This power also shields them from punishment and criticism of any sort, leading to a corrupt work environment where they feel it is okay to behave badly and even engage in socially inappropriate or sexual behaviour.

In contrast, powerlessness and vulnerability are associated with embarrassment and sensitivity. In this context, people who are higher up the ladder may be more inclined to behave recklessly, while subordinates at the lower end of the hierarchy are less able to push back.

It is the most vulnerable women among us, those who hold lower-level jobs, those with less education, or those who have been victimised before, that are harassed often. These vulnerable victims never come forward due to the fear of losing their jobs.

The case of Harvey Weinstein is a prime example of how power and money can be used to exploit others, knowing they can get away with it.  

Gender bias and stereotypes

There are no problems associated with female achievement and there certainly is not a lack of qualified women to fill leadership roles. Women have not just caught up, but in some countries, surpassed men in educational achievements.

The problem arises when women try to balance family and work because the caregiving responsibilities lie with them due to the way our society is constructed.

Because women put many more hours into such household activities than men, it greatly disadvantages them at the workplace. Hence, it is unrealistic to expect gender equality if workplaces demand the same time commitment from women and men.

Personal values, outdated traditional views about women and men are some of the factors that contribute to a gender bias at the workplace. Gender biases run deep in our society and it is usually within the context of workplace discrimination of women. Gender biases and stereotyping also lead to social and financial implications and are signs of male supremacy which all reside at the core of the problem of sexual harassment.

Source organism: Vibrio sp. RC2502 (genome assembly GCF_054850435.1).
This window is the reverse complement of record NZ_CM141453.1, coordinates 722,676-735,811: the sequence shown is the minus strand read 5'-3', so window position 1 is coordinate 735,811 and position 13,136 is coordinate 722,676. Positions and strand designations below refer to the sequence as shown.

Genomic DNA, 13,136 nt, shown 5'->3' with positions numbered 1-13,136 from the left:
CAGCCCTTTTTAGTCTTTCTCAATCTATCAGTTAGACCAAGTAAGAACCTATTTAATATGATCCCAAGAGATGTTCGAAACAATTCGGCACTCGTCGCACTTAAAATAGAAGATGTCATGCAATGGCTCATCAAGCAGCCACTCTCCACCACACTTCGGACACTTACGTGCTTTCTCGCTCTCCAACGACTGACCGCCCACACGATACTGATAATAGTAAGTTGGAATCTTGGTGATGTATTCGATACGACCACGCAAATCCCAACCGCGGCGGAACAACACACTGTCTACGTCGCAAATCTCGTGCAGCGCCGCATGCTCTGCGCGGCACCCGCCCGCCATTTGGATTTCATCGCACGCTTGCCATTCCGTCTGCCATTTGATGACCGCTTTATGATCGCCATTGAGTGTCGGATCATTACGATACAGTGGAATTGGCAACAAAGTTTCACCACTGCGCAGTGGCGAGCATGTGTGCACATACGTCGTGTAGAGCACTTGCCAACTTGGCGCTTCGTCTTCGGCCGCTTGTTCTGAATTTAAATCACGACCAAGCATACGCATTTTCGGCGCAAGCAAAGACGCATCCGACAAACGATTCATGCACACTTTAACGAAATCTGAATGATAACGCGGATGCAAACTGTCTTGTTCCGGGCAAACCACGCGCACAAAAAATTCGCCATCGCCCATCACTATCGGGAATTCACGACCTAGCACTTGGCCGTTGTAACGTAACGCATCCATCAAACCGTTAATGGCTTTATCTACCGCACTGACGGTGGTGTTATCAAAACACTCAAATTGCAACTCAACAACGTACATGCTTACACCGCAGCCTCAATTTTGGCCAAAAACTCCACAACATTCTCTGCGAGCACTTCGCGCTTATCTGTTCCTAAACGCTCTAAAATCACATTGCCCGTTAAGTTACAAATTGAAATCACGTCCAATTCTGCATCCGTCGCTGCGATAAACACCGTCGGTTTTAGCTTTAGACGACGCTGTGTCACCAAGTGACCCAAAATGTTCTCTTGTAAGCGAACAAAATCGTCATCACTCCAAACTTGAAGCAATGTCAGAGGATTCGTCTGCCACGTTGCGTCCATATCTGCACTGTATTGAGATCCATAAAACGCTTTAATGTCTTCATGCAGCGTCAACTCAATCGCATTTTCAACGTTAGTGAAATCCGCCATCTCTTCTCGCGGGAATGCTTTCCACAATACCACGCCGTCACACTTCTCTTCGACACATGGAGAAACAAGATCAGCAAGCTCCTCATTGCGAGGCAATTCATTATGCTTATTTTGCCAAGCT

In a 2013 survey by PewSocialTrends, it was established that mothers were more likely to experience career interruptions due to attending to their families’ needs. This is one of the reasons why women do not tend to progress to leadership roles easily and the persistence of unequal power balance continues, leading to unacceptable workplace behaviour by men.

Solution – promote more women into leadership positions

A raft of studies have proven repeatedly that harassment flourishes in workplaces where women have little power and men dominate in management. The toleration and sanction of sexualised treatment of workers in male-dominated management teams can lead to a culture of complicity. Reducing power imbalances can change the workplace culture because women are less likely than men to harass.

To address and resolve the root causes of sexual harassment at the workplace is to put an end to the toxic values of misogynistic work cultures still prevalent today.

Male privilege residing in high perches leads to sexism that prevent women from shattering the glass ceiling. Based on the findings of a study conducted by Balloonr, a majority (35 percent) of the respondents agreed that the best way to curb sexual harassment in the start-up tech world is to promote more women into leadership roles.

As mentioned earlier, having women in authoritarian roles is not enough, the focus should be on numbers. Women in leadership roles are also prone to face sexual harassment if they are outnumbered by their male counterparts in leadership roles.